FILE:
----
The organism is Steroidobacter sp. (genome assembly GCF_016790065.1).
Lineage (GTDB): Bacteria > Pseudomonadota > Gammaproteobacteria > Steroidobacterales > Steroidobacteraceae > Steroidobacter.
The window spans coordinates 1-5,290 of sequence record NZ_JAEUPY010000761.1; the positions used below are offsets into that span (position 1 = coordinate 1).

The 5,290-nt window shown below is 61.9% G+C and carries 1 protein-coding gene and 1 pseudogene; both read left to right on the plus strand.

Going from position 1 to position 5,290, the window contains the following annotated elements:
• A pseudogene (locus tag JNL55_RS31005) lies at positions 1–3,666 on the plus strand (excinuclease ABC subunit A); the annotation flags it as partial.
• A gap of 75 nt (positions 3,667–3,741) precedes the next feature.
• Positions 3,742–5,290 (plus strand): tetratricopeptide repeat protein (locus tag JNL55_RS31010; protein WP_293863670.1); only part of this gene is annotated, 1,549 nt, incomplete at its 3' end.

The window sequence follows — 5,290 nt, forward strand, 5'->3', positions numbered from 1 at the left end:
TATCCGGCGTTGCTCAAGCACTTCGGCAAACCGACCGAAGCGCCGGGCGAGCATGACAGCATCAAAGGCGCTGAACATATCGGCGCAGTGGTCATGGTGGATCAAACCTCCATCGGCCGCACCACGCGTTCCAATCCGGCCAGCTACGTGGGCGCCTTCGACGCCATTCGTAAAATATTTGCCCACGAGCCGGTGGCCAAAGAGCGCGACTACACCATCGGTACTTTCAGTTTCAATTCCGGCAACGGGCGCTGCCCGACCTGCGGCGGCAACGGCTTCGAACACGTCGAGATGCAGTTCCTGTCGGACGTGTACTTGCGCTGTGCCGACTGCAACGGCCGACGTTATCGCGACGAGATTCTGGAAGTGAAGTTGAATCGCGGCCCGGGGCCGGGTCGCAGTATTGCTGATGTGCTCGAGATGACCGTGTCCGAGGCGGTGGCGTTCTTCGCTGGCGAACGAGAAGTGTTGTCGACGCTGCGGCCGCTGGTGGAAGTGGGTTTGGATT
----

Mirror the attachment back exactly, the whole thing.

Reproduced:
The organism is Steroidobacter sp. (genome assembly GCF_016790065.1).
Lineage (GTDB): Bacteria > Pseudomonadota > Gammaproteobacteria > Steroidobacterales > Steroidobacteraceae > Steroidobacter.
The window spans coordinates 1-5,290 of sequence record NZ_JAEUPY010000761.1; the positions used below are offsets into that span (position 1 = coordinate 1).

The 5,290-nt window shown below is 61.9% G+C and carries 1 protein-coding gene and 1 pseudogene; both read left to right on the plus strand.

Going from position 1 to position 5,290, the window contains the following annotated elements:
• A pseudogene (locus tag JNL55_RS31005) lies at positions 1–3,666 on the plus strand (excinuclease ABC subunit A); the annotation flags it as partial.
• A gap of 75 nt (positions 3,667–3,741) precedes the next feature.
• Positions 3,742–5,290 (plus strand): tetratricopeptide repeat protein (locus tag JNL55_RS31010; protein WP_293863670.1); only part of this gene is annotated, 1,549 nt, incomplete at its 3' end.

The window sequence follows — 5,290 nt, forward strand, 5'->3', positions numbered from 1 at the left end:
TATCCGGCGTTGCTCAAGCACTTCGGCAAACCGACCGAAGCGCCGGGCGAGCATGACAGCATCAAAGGCGCTGAACATATCGGCGCAGTGGTCATGGTGGATCAAACCTCCATCGGCCGCACCACGCGTTCCAATCCGGCCAGCTACGTGGGCGCCTTCGACGCCATTCGTAAAATATTTGCCCACGAGCCGGTGGCCAAAGAGCGCGACTACACCATCGGTACTTTCAGTTTCAATTCCGGCAACGGGCGCTGCCCGACCTGCGGCGGCAACGGCTTCGAACACGTCGAGATGCAGTTCCTGTCGGACGTGTACTTGCGCTGTGCCGACTGCAACGGCCGACGTTATCGCGACGAGATTCTGGAAGTGAAGTTGAATCGCGGCCCGGGGCCGGGTCGCAGTATTGCTGATGTGCTCGAGATGACCGTGTCCGAGGCGGTGGCGTTCTTCGCTGGCGAACGAGAAGTGTTGTCGACGCTGCGGCCGCTGGTGGAAGTGGGTTTGGATT